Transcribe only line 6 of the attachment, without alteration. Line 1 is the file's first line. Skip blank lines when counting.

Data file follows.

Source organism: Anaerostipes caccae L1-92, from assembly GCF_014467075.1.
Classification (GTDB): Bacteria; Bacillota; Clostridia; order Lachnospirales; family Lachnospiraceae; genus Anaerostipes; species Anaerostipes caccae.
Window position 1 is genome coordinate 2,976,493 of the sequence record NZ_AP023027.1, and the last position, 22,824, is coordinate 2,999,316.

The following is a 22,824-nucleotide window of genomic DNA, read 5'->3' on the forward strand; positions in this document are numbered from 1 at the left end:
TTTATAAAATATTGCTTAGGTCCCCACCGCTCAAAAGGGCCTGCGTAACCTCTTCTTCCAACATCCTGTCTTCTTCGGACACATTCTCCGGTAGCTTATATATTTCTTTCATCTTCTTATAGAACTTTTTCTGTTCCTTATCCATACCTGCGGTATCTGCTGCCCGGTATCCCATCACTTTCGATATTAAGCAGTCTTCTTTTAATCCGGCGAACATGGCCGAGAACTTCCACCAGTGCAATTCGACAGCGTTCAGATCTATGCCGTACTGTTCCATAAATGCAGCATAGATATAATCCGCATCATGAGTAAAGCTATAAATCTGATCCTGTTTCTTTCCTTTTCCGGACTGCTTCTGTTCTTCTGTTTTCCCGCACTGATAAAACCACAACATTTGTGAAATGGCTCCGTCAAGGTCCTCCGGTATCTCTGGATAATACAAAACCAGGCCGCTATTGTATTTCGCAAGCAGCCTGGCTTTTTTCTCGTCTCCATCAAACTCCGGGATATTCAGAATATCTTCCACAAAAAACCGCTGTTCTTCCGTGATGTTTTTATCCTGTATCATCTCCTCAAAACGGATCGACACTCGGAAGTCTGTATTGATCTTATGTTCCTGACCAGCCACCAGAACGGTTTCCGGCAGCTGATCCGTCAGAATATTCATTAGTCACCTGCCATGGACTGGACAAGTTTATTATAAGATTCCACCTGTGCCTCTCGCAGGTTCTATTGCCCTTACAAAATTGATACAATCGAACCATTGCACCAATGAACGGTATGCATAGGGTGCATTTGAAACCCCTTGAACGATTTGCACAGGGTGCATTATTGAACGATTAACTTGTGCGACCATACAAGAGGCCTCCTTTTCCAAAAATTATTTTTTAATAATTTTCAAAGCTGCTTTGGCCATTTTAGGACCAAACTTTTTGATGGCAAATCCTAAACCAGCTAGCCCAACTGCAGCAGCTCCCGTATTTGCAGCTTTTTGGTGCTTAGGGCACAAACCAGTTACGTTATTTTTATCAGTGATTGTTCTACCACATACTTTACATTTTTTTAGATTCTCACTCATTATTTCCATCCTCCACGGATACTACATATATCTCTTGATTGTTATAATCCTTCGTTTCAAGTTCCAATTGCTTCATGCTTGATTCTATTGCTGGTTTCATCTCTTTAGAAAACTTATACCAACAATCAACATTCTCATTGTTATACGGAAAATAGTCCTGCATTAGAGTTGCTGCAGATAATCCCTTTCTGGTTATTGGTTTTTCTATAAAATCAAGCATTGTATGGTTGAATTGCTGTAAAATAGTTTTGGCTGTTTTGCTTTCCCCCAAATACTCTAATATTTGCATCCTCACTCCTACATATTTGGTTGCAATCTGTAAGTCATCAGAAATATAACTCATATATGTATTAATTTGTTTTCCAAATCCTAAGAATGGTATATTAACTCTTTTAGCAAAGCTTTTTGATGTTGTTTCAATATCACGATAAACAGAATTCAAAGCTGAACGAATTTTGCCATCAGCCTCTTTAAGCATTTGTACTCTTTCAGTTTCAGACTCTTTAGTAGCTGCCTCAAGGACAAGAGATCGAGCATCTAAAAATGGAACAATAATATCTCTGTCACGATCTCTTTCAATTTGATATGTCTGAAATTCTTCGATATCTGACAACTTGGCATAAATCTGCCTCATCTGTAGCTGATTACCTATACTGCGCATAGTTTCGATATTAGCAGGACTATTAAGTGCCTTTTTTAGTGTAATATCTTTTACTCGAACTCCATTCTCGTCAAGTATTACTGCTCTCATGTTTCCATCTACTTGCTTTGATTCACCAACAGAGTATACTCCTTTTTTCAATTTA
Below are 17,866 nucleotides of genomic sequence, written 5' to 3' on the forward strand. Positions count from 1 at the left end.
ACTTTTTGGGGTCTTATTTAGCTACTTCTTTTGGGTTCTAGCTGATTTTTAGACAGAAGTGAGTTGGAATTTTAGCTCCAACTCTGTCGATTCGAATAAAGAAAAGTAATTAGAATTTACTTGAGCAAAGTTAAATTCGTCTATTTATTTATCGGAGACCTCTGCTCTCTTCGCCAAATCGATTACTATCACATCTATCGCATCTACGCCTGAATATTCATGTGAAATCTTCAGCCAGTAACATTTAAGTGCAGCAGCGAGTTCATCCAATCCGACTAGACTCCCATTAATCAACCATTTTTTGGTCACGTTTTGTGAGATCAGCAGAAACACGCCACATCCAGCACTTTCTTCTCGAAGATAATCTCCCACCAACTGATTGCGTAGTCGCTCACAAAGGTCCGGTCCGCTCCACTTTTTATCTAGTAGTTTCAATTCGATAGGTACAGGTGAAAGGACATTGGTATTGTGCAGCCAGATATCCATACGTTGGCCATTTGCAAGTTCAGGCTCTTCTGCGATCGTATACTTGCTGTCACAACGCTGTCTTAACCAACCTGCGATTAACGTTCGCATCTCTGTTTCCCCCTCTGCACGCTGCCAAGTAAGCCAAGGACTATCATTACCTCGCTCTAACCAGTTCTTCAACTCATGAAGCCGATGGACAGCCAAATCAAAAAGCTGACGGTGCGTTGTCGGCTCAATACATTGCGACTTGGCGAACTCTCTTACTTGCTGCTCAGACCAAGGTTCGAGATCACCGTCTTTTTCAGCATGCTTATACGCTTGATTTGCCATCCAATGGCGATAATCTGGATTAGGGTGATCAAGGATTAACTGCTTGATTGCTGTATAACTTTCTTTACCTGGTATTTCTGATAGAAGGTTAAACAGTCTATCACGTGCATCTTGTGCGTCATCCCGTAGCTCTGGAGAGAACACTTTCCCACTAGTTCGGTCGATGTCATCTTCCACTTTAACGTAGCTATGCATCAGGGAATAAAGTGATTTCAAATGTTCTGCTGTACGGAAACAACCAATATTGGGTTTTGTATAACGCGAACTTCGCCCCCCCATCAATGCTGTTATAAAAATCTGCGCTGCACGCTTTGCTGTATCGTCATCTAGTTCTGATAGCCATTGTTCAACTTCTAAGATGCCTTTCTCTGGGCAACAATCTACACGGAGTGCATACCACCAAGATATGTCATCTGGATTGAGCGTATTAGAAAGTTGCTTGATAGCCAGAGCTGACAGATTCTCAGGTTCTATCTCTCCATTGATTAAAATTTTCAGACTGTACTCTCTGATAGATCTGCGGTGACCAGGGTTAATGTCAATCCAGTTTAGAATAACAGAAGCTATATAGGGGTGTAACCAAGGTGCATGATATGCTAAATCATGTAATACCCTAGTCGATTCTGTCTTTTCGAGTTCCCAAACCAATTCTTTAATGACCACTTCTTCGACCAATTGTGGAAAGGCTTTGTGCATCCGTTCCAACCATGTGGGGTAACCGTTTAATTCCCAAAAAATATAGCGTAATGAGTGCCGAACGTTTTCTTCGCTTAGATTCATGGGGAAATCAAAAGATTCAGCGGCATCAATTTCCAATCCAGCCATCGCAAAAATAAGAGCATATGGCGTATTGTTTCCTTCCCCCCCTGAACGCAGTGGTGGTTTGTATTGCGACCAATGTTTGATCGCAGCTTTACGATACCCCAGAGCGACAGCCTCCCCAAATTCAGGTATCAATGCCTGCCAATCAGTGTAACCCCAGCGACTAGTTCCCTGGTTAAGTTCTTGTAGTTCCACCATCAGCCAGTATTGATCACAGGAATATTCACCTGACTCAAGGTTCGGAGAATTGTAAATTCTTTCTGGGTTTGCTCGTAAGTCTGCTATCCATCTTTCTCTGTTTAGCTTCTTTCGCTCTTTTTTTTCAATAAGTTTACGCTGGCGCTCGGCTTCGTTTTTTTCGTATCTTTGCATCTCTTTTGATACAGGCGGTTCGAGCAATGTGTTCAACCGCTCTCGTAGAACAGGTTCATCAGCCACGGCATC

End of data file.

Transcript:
Below are 17,866 nucleotides of genomic sequence, written 5' to 3' on the forward strand. Positions count from 1 at the left end.